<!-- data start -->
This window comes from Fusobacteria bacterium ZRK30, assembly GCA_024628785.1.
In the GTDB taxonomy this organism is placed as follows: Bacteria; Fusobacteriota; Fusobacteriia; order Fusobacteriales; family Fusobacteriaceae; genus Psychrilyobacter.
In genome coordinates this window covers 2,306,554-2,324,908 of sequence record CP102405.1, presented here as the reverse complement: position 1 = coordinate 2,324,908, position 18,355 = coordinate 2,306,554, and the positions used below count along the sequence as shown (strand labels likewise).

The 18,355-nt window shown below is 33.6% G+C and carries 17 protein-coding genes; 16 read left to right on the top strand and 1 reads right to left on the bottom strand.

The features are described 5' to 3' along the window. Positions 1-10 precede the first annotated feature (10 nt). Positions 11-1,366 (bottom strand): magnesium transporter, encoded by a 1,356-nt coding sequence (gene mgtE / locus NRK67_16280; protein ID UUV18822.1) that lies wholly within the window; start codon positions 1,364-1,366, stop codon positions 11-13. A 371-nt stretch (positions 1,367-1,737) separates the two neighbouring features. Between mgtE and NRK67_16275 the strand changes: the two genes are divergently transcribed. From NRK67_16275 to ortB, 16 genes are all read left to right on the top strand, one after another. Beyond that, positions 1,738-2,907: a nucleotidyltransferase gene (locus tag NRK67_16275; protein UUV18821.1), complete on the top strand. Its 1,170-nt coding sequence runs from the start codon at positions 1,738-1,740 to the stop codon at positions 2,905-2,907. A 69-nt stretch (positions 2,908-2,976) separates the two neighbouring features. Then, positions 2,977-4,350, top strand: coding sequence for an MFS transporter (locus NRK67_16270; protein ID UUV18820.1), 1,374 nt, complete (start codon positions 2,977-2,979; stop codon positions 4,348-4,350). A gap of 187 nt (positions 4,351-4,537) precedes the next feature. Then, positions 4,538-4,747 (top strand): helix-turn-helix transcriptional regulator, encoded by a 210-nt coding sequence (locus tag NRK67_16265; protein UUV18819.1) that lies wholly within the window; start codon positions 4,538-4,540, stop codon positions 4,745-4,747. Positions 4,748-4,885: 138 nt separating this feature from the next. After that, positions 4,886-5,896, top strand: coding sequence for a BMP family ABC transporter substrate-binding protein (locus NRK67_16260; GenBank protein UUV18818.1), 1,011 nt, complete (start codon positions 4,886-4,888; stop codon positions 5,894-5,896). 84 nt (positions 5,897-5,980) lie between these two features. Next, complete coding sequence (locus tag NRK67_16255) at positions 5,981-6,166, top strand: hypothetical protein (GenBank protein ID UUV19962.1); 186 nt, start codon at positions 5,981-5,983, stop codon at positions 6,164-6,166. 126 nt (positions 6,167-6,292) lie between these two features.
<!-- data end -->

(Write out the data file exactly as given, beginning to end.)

This window comes from Fusobacteria bacterium ZRK30, assembly GCA_024628785.1.
In the GTDB taxonomy this organism is placed as follows: Bacteria; Fusobacteriota; Fusobacteriia; order Fusobacteriales; family Fusobacteriaceae; genus Psychrilyobacter.
In genome coordinates this window covers 2,306,554-2,324,908 of sequence record CP102405.1, presented here as the reverse complement: position 1 = coordinate 2,324,908, position 18,355 = coordinate 2,306,554, and the positions used below count along the sequence as shown (strand labels likewise).

The 18,355-nt window shown below is 33.6% G+C and carries 17 protein-coding genes; 16 read left to right on the top strand and 1 reads right to left on the bottom strand.

The features are described 5' to 3' along the window. Positions 1-10 precede the first annotated feature (10 nt). Positions 11-1,366 (bottom strand): magnesium transporter, encoded by a 1,356-nt coding sequence (gene mgtE / locus NRK67_16280; protein ID UUV18822.1) that lies wholly within the window; start codon positions 1,364-1,366, stop codon positions 11-13. A 371-nt stretch (positions 1,367-1,737) separates the two neighbouring features. Between mgtE and NRK67_16275 the strand changes: the two genes are divergently transcribed. From NRK67_16275 to ortB, 16 genes are all read left to right on the top strand, one after another. Beyond that, positions 1,738-2,907: a nucleotidyltransferase gene (locus tag NRK67_16275; protein UUV18821.1), complete on the top strand. Its 1,170-nt coding sequence runs from the start codon at positions 1,738-1,740 to the stop codon at positions 2,905-2,907. A 69-nt stretch (positions 2,908-2,976) separates the two neighbouring features. Then, positions 2,977-4,350, top strand: coding sequence for an MFS transporter (locus NRK67_16270; protein ID UUV18820.1), 1,374 nt, complete (start codon positions 2,977-2,979; stop codon positions 4,348-4,350). A gap of 187 nt (positions 4,351-4,537) precedes the next feature. Then, positions 4,538-4,747 (top strand): helix-turn-helix transcriptional regulator, encoded by a 210-nt coding sequence (locus tag NRK67_16265; protein UUV18819.1) that lies wholly within the window; start codon positions 4,538-4,540, stop codon positions 4,745-4,747. Positions 4,748-4,885: 138 nt separating this feature from the next. After that, positions 4,886-5,896, top strand: coding sequence for a BMP family ABC transporter substrate-binding protein (locus NRK67_16260; GenBank protein UUV18818.1), 1,011 nt, complete (start codon positions 4,886-4,888; stop codon positions 5,894-5,896). 84 nt (positions 5,897-5,980) lie between these two features. Next, complete coding sequence (locus tag NRK67_16255) at positions 5,981-6,166, top strand: hypothetical protein (GenBank protein ID UUV19962.1); 186 nt, start codon at positions 5,981-5,983, stop codon at positions 6,164-6,166. 126 nt (positions 6,167-6,292) lie between these two features.